The tagline to this film is, “If stark terror were ecstasy, living here would be sheer bliss!”, which is just about the dumbest fucking thing I’ve ever heard. You know, if blood was cheese, the hospital would be a restaurant! If the theory of relativity was the board game Monopoly, you’d get $200 for going faster than the speed of light! IF FROGS HAD WINGS THEY WOULDN’T BUMP THEIR BUTTS ON THE GROUND WHEN THEY JUMPED!!
A washed-up horror actor (Price) is haunted by the monster he played in his movies years later when similar murders begen to happen in real life. He lost his career after everyone thought he killed his wife and had gone crazy, and now they all suspect he might be schitzophrenic and the persona of the killer comes out when he’s asleep or something. It’s kinda like the plot to a Scooby-Doo episode, only with Vincent Price and Peter Cushing.
Vincent Price was an amazing horror actor, and while he generally got known for his roles as the bad guy, I actually think he does a lot better when he plays a poor suffering victim. I mean, just look at the guy’s face, he’s got a permanent puppy dog look to him… he just also happens to have one of the most amazing voices ever recorded. This movie isn’t very remarkable amongst the other 60’s and 70’s horror movies, and the twist ending can be seen coming an hour and a half away. But still, VINCENT PRICE!
Directed by: Matthew Robbins
Starring: Peter MacNicol, Caitlin Clarke, Ralph Richardson
The late 70’s and early 80’s were a popular time for high fantasy (for some weird reason who could possibly figure it out hmm), and there were a hundred movies just like Dragonslayer made around that time that nerds in my generation are all supposed to know of and have fond memories of, or else you get kicked out of the lazy remembering bus. What was I talking about? Oh yeah, there’s a kickass dragon in this movie.
A young wizard’s apprentice must go on a journey to save the kingdom after his wizard mentor dies a wizardly mentorish death. He’s young and impulsive and meets a girl and fights a dragon and saves the day. You know, all that “hero’s journey” stuff.
The plot is nothing to write home about, and neither is really anything except for the costumes until you get to the big dragon moneyshot at the end of the film, and god damn is that a nice-lookin’ dragon. ILM did the creature effects for this movie between The Empire Strikes Back and Return of the Jedi, and it shows that crew of guys working at their peak. I’ve seen a lot of dragon movies with a lot of dragons in them, from shitty CGI spiky monstrosities voiced by Sean Connery to flimsy marionette puppets the camera doesn’t linger on too much or you’ll be able to see the puppeteer’s hand. And through all of them, basically none of them have good dragon effects. This movie ONLY has good dragon effects. I guess it’ll have to do.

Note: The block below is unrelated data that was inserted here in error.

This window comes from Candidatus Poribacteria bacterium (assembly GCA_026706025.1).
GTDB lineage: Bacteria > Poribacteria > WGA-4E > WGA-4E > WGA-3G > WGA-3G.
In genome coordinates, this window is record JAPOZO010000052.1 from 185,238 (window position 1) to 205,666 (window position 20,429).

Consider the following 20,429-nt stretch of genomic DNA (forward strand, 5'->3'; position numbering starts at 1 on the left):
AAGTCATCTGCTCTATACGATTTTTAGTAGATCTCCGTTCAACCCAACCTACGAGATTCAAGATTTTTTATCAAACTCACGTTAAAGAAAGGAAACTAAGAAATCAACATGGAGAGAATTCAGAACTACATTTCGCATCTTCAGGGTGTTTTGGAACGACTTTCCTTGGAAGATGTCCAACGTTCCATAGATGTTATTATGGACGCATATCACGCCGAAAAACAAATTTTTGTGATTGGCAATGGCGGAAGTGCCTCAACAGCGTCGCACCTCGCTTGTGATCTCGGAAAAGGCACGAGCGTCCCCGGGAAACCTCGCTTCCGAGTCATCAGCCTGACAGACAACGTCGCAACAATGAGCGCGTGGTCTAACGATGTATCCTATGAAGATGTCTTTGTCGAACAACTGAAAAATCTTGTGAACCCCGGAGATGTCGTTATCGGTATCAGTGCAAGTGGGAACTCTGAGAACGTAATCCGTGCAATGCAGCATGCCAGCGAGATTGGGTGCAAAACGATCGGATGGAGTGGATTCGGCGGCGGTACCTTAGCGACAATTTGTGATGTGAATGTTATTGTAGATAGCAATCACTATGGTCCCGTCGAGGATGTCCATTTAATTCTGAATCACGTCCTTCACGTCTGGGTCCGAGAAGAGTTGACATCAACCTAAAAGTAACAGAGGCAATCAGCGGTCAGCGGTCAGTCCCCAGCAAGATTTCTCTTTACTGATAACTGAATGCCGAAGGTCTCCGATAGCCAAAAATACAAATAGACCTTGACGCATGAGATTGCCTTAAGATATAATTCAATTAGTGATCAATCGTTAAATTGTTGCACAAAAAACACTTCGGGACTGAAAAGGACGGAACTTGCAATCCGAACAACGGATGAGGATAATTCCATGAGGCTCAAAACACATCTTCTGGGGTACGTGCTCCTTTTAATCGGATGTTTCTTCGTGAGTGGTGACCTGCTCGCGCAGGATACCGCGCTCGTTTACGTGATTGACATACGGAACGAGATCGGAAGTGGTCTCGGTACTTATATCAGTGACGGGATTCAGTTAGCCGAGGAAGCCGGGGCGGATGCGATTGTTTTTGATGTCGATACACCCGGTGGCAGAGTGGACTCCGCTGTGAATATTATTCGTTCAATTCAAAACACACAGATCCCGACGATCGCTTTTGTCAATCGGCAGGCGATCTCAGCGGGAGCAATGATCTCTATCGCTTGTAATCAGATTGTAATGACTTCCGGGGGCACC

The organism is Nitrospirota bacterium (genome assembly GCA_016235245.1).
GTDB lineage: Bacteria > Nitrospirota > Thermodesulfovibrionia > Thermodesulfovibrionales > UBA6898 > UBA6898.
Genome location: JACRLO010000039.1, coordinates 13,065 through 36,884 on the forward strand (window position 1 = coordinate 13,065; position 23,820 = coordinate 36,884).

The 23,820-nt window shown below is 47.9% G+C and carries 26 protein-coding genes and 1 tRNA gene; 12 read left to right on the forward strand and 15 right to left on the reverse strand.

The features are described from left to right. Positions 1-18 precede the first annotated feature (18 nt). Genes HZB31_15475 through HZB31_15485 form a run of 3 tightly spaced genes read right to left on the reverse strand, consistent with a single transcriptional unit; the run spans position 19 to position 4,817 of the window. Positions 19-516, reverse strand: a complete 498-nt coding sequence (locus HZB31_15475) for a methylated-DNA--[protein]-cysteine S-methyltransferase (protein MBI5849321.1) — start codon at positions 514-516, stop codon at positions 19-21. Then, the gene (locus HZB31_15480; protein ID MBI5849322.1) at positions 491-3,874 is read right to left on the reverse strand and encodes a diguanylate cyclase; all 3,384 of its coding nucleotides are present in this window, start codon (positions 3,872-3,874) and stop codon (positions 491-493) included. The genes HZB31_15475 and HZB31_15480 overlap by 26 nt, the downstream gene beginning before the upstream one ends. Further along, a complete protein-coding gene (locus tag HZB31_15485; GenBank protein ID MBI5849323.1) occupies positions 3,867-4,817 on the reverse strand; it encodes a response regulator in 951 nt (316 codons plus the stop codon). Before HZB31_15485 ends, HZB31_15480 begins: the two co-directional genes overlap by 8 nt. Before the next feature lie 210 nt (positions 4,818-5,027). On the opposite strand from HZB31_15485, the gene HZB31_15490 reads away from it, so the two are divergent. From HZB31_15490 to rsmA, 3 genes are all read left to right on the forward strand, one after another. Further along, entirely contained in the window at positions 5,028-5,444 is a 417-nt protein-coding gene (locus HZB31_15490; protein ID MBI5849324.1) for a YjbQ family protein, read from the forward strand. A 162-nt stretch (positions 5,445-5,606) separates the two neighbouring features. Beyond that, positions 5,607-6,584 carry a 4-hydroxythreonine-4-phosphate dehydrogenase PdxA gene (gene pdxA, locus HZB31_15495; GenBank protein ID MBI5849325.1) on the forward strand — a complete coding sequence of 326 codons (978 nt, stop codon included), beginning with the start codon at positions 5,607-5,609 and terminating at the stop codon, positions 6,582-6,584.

Directed by: Vincent Kok
Starring: Jackie Chan, Qi Shu, Tony Chiu Wai Leung
This is kind of a weird movie, and it’s right at the edge of when Jackie Chan moved from Hong Kong cinema to mainstream American movies. Somehow this one managed to slip under my radar, which is kinda neat because it’s like finding another old Jackie Chan movie after I thought I’d already seen them all. It’s weird to be happy about making mistakes.
Jackie Chan plays a professional fighter who starts dating a girl under a false identity, and has to keep the relationship going at the same time as he’s dealing with some gang or other. As always. The gang hires some crazy white kickboxer guy who just loves fighting and who kicks Chan’s ass at first, then keeps coming back for more fights just because he enjoys it. A training montage later, Jackie Chan is able to beat the bad guy and get the girl. Aww.
As you may expect, the plot isn’t great (and is an awful lot like most of the movies Jackie Chan did in this time period), but the couple fight scenes with the kickboxer guy are pretty awesome, and full of the Jackie Chan goodness you’ve come to expect. If you’re into that sort of thing (and I assume you are, since you’re watching a Jackie Chan movie), then it’s worth watching just for that, though there are unfortunately not as many of the fight scenes as one might like. Otherwise, it falls a little flat, but whatever, this isn’t exactly Shakespeare. I mean, I don’t remember kickboxing in basically ANY of that guy’s plays. What a loser.